“I know people will think this is partisan,” said Shirl LaBarre, spokesperson for Northern Citizens for Responsible Government. (And maybe that’s because it is. LaBarre is a former Sawyer County Republican Party chairwoman who has run losing races three times for state Assembly. So why doesn’t CRG just be honest and admit that the “R” has always stood for REPUBLICAN? And does anybody want to bet 10 grand on whether LaBarre read the proposed mining legislation before launching the recall effort?)

Wisconsin Assembly Republicans introduced a bill Thursday that would make it easier for the mine to move forward. The proposal limits legal challenges and exempts companies like Gogebic Taconite from some wetlands and other water protections. And since the GOP has the numbers in both houses of the legislature to pass their bill and a governor to sign it, it’s hard to believe that Sen. Jauch is what’s holding up Gogebic Taconite’s proposal for a $1.5 billion, 700-job mine. But the company has already threatened to abandon the project if the state doesn’t pass a bill easing permitting requirements and Jauch is already threatened with recall, even though no votes on the legislation have been held.

Meanwhile, Wisconsin Public Service Corp. issued a 12-month layoff notice to 74 employees in central Wisconsin working in two aging coal-fired power plants, citing the uncertain effect of existing and future environmental regulations on their operating costs.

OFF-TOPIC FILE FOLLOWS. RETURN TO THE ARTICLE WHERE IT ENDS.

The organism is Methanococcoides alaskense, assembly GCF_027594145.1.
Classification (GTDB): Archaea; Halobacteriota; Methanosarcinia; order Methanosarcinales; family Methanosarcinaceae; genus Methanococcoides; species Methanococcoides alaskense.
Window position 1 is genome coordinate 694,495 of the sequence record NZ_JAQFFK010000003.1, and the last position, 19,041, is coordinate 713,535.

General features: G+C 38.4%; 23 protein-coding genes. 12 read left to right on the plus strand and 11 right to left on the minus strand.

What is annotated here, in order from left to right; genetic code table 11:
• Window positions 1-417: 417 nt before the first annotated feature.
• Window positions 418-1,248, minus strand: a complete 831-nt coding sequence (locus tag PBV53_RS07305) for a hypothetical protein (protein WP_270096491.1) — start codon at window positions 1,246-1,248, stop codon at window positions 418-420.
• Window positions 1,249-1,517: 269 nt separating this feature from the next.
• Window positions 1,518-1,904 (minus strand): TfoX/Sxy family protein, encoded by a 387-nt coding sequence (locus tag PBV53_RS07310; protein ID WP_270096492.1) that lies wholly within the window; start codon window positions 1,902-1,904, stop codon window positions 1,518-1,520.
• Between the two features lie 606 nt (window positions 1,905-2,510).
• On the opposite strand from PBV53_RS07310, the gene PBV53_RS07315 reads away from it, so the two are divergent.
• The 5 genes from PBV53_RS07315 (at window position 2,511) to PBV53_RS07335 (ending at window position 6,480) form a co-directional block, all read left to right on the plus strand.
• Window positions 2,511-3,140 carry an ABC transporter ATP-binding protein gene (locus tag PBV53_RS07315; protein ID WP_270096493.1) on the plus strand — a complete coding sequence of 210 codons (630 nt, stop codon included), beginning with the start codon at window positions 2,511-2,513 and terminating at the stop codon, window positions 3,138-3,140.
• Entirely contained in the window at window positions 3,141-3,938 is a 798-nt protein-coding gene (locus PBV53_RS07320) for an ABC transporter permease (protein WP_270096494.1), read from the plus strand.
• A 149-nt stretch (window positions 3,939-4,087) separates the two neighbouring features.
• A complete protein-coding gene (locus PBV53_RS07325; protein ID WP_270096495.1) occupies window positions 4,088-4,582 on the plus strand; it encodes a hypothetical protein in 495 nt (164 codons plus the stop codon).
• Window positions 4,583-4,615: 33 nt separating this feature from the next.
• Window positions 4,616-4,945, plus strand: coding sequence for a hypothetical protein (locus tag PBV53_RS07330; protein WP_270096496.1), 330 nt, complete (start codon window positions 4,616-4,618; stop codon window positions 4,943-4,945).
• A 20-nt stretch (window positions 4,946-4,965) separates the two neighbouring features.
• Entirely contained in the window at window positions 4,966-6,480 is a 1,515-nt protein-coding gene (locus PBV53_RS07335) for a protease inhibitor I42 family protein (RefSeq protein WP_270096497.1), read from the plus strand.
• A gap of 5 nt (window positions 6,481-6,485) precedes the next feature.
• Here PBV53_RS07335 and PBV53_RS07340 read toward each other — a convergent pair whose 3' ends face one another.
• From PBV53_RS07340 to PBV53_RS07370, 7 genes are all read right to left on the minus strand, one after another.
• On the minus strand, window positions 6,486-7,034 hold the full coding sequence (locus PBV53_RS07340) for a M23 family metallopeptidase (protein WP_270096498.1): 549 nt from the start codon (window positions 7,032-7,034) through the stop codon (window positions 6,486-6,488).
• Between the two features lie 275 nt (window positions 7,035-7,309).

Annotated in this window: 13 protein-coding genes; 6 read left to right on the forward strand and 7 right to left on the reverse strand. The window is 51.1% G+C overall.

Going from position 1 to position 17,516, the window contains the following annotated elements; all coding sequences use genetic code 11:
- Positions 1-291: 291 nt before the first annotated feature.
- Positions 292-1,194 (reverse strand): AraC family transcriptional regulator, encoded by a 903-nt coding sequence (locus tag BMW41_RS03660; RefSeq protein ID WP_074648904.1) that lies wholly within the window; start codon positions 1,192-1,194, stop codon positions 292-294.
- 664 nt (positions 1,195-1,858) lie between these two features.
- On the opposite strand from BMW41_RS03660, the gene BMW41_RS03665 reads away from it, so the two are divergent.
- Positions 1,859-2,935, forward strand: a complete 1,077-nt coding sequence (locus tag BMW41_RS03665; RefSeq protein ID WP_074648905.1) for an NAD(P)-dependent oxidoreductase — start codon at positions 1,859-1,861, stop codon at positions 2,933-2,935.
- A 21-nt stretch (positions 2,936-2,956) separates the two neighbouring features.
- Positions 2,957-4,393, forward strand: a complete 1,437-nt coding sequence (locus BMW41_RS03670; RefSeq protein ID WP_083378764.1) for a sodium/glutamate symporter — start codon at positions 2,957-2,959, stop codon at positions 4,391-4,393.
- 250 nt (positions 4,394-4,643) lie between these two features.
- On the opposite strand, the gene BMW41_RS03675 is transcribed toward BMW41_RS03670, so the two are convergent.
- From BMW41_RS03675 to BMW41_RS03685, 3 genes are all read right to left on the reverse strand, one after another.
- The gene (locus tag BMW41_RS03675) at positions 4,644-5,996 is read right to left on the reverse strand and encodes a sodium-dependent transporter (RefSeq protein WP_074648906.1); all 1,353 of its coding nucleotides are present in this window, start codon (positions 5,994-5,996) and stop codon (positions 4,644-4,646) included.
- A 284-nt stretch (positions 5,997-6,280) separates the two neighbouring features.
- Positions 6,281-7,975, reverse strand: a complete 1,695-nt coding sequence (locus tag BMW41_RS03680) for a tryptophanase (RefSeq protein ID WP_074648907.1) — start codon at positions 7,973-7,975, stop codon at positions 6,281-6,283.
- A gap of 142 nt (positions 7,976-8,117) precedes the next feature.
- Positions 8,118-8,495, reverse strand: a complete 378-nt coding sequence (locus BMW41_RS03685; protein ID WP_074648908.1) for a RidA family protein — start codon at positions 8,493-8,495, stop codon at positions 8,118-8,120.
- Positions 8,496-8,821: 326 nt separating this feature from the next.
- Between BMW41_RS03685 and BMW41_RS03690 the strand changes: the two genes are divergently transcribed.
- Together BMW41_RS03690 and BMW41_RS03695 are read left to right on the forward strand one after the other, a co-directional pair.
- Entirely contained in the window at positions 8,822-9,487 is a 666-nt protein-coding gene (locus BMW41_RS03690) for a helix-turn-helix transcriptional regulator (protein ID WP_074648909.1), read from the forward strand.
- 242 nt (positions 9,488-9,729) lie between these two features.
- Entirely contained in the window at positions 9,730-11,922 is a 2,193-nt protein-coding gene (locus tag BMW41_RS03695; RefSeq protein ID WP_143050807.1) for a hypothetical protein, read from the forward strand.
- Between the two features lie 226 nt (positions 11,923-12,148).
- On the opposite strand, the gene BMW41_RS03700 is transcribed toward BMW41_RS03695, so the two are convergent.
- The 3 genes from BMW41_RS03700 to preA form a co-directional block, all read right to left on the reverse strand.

“Put simply, 74 people will likely lose their jobs because of too many government regulations,” says Congressman Sean Duffy (although he doesn’t mention exactly what the regulations are, how long they have been on the books or what the overall outcome of removing them might be.)

In 2005, Illinois Attorney General Lisa Madigan called Wisconsin Energy’s Oak Creek power plant proposal “an outdated, environmentally destructive plant design that Illinois has banned for more than 30 years.” Of course, it got approved anyway and in October, a bluff collapse at the site sent coal ash and debris into Lake Michigan (something that we haven’t heard a whole lot about since):

The same “less regulation and less taxes create jobs” theme was sounded in the GOP presidential debate Saturday night. The thinking is pretty simple: that we can’t afford to protect the environment or expect the people who have benefited the most in this economy to pay a nickel more in taxes and still have jobs. And if it goes as unchallenged, then we’ll be able to look back in a decade or two and see more of the same results we’ve been seeing up to now: more wealth at the top and lower standards for everyone else — (standards for the environment and your standard of living, too.)